As an even broader issue, some mental health professionals regard the whole concept of personality disorders as unnecessarily stigmatizing, even for adults, and regard diagnosing these disorders as society’s way of ignoring ways in which people, especially children and women, have been victimized by their life experiences. However, in order to develop as a science, psychology must have ways of organizing and characterizing maladaptive forms of behavior, for them to be researched and for clinical scientists to have a language for communicating with one another. Personality theory and theories of personality disorders are constantly evolving, and emerging evidence from related disciplines like neuroscience is illuminating the personality system. Newer approaches are also emphasizing personality systematics, which involves attempting to understand the processes that interrelate at all levels of the total ecological system. In this approach, personality is seen as broadly contextualized and influenced by a number of interacting domains, including neurobiological, intrapsychic, interpersonal, family, cultural, and political. As we increasingly become a global village, the concept of personality disorder must take into consideration the array of domains and forces that are exerted on human adaptation and evolution.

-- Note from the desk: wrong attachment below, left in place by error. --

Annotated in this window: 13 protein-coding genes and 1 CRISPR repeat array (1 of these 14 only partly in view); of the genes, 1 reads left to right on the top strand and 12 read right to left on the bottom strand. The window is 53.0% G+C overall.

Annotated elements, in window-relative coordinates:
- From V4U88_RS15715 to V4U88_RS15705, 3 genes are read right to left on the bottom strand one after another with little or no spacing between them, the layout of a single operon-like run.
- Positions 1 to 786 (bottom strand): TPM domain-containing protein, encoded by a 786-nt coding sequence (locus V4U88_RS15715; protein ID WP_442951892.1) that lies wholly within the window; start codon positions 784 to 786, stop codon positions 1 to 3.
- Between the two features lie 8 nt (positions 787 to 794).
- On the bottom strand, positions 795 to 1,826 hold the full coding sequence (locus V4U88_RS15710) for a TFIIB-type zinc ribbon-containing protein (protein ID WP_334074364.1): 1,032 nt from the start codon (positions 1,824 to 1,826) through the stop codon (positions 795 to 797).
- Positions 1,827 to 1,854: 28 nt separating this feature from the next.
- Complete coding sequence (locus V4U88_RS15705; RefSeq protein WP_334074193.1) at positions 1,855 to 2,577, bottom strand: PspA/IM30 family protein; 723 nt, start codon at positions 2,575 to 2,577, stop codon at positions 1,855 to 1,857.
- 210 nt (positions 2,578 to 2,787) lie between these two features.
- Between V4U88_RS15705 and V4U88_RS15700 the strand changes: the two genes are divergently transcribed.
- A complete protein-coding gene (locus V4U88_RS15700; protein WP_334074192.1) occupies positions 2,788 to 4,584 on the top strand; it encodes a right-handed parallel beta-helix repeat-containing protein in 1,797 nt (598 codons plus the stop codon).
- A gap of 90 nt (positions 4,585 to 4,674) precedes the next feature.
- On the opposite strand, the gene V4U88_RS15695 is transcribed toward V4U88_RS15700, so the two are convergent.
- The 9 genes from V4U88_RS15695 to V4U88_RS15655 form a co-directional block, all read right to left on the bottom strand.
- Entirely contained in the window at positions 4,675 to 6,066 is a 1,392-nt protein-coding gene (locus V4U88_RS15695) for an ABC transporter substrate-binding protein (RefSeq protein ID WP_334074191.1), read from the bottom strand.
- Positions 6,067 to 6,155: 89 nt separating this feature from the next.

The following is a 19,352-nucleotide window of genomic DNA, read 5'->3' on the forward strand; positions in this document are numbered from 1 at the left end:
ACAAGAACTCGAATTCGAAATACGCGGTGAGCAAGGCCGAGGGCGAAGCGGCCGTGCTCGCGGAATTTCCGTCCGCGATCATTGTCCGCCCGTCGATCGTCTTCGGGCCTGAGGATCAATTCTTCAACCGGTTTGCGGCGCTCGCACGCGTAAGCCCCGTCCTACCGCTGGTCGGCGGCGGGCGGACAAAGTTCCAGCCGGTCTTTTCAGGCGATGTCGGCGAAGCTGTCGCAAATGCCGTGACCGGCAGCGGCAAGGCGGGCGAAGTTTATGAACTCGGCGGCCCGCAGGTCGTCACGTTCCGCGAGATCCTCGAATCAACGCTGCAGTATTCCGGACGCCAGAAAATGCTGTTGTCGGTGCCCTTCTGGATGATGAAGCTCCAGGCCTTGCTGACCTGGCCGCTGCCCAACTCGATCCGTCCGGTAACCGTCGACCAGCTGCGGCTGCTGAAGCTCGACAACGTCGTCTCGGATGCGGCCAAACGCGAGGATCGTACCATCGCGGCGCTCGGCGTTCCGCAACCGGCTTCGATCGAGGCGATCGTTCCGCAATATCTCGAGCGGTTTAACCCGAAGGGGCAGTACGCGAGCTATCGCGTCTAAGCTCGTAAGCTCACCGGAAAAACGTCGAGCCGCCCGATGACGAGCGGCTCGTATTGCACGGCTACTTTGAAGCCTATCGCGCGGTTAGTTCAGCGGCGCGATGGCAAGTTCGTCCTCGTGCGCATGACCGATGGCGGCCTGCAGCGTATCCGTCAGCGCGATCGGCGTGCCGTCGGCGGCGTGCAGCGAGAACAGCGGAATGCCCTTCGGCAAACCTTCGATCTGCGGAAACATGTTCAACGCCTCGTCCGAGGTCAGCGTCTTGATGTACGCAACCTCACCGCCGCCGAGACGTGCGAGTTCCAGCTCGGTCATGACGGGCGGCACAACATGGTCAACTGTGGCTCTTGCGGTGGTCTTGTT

See also

Antisocial Personality Disorder; Avoidant Personality Disorder; Borderline Personality Disorder; Dependent Personality Disorder; Histrionic Personality Disorder; Narcissistic Personality Disorder; Obsessive-Compulsive Personality Disorder; Paranoid Personality Disorder; Schizoid Personality Disorder; Schizotypal Personality Disorder.

References
  • American Psychiatric Association. (2000). Diagnostic and statistical manual of mental disorders (4th ed., text rev.). Washington, DC: Author.
  • Magnavita, J. J. (2002). Theories of personality: Contemporary approaches to the science of personality. Hoboken, NJ: John Wiley & Sons.
  • Magnavita, J. J. (Ed.). (2004). Handbook of personality disorders: Theory and practice. Hoboken, NJ: John Wiley & Sons.
  • Millon, T., & Davis, R. D. (1996). Disorders of personality: DSM-IV and beyond. Hoboken, NJ: John Wiley & Sons.
  • Psychodynamic Diagnostic Manual Task Force (PDM). (2006). Psychodynamic diagnostic manual (PDM). Silver Springs, MD: Alliance of Psychoanalytic Organizations.
  • JEFFREY J. MAGNAVITA
    University of Hartford
    Copyright © 2010 by John Wiley & Sons, Inc. All rights reserved.